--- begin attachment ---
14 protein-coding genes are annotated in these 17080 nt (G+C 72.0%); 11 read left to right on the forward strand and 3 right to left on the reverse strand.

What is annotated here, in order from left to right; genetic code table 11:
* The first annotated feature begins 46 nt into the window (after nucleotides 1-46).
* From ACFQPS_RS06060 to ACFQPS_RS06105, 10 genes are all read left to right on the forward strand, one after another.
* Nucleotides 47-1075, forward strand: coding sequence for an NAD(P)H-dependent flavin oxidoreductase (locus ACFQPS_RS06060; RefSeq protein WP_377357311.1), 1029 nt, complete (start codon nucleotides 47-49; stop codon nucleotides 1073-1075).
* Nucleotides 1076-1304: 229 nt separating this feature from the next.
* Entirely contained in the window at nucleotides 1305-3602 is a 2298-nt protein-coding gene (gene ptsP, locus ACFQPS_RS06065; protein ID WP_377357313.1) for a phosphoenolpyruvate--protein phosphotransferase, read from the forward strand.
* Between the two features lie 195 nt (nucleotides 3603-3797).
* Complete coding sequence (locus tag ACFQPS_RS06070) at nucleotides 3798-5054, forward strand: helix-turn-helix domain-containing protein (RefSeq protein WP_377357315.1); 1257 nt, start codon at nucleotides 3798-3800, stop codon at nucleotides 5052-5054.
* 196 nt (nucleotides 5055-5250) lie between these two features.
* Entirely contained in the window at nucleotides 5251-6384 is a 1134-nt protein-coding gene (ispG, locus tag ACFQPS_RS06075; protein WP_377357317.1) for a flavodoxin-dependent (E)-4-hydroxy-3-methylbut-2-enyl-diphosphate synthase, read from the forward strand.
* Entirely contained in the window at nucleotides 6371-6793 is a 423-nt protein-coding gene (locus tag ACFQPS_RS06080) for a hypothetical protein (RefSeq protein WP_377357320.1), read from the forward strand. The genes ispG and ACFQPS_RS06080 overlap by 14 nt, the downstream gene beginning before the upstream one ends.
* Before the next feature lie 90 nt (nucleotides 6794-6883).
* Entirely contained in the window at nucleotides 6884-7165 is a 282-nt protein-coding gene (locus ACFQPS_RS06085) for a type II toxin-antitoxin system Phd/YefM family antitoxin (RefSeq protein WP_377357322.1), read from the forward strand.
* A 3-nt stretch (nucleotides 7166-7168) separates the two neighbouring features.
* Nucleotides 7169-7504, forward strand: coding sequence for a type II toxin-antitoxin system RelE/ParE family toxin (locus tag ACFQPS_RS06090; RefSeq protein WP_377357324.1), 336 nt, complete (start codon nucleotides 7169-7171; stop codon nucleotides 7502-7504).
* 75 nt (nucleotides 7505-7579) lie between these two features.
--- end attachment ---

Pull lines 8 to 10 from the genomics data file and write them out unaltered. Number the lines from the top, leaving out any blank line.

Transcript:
* Between the two features lie 195 nt (nucleotides 3603-3797).
* Complete coding sequence (locus tag ACFQPS_RS06070) at nucleotides 3798-5054, forward strand: helix-turn-helix domain-containing protein (RefSeq protein WP_377357315.1); 1257 nt, start codon at nucleotides 3798-3800, stop codon at nucleotides 5052-5054.
* 196 nt (nucleotides 5055-5250) lie between these two features.